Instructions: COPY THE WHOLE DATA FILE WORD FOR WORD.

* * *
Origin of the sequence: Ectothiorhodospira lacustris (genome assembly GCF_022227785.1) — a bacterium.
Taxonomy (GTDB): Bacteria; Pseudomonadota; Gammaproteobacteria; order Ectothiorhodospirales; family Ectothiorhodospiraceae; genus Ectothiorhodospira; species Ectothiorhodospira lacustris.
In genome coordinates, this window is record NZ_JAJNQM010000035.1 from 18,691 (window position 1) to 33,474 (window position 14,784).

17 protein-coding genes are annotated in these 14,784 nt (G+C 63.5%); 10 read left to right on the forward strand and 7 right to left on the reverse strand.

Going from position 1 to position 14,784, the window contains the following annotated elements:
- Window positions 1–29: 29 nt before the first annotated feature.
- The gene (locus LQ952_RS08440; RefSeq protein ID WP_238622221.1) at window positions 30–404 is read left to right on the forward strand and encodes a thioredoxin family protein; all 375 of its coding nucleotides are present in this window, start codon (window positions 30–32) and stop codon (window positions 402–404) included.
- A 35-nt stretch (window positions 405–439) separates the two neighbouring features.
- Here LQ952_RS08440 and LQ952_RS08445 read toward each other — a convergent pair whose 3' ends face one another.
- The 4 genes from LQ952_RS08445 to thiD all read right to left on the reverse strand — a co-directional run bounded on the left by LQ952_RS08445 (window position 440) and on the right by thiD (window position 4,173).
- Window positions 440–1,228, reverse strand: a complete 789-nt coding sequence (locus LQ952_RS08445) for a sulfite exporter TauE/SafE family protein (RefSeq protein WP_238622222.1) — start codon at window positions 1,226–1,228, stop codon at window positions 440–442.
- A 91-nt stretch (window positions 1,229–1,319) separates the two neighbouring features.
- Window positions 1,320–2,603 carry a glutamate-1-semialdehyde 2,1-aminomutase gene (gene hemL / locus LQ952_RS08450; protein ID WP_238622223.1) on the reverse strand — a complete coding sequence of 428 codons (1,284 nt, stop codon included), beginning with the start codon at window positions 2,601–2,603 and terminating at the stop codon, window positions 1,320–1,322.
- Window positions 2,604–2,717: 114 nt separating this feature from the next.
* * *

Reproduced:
Origin of the sequence: Ectothiorhodospira lacustris (genome assembly GCF_022227785.1) — a bacterium.
Taxonomy (GTDB): Bacteria; Pseudomonadota; Gammaproteobacteria; order Ectothiorhodospirales; family Ectothiorhodospiraceae; genus Ectothiorhodospira; species Ectothiorhodospira lacustris.
In genome coordinates, this window is record NZ_JAJNQM010000035.1 from 18,691 (window position 1) to 33,474 (window position 14,784).

17 protein-coding genes are annotated in these 14,784 nt (G+C 63.5%); 10 read left to right on the forward strand and 7 right to left on the reverse strand.

Going from position 1 to position 14,784, the window contains the following annotated elements:
- Window positions 1–29: 29 nt before the first annotated feature.
- The gene (locus LQ952_RS08440; RefSeq protein ID WP_238622221.1) at window positions 30–404 is read left to right on the forward strand and encodes a thioredoxin family protein; all 375 of its coding nucleotides are present in this window, start codon (window positions 30–32) and stop codon (window positions 402–404) included.
- A 35-nt stretch (window positions 405–439) separates the two neighbouring features.
- Here LQ952_RS08440 and LQ952_RS08445 read toward each other — a convergent pair whose 3' ends face one another.
- The 4 genes from LQ952_RS08445 to thiD all read right to left on the reverse strand — a co-directional run bounded on the left by LQ952_RS08445 (window position 440) and on the right by thiD (window position 4,173).
- Window positions 440–1,228, reverse strand: a complete 789-nt coding sequence (locus LQ952_RS08445) for a sulfite exporter TauE/SafE family protein (RefSeq protein WP_238622222.1) — start codon at window positions 1,226–1,228, stop codon at window positions 440–442.
- A 91-nt stretch (window positions 1,229–1,319) separates the two neighbouring features.
- Window positions 1,320–2,603 carry a glutamate-1-semialdehyde 2,1-aminomutase gene (gene hemL / locus LQ952_RS08450; protein ID WP_238622223.1) on the reverse strand — a complete coding sequence of 428 codons (1,284 nt, stop codon included), beginning with the start codon at window positions 2,601–2,603 and terminating at the stop codon, window positions 1,320–1,322.
- Window positions 2,604–2,717: 114 nt separating this feature from the next.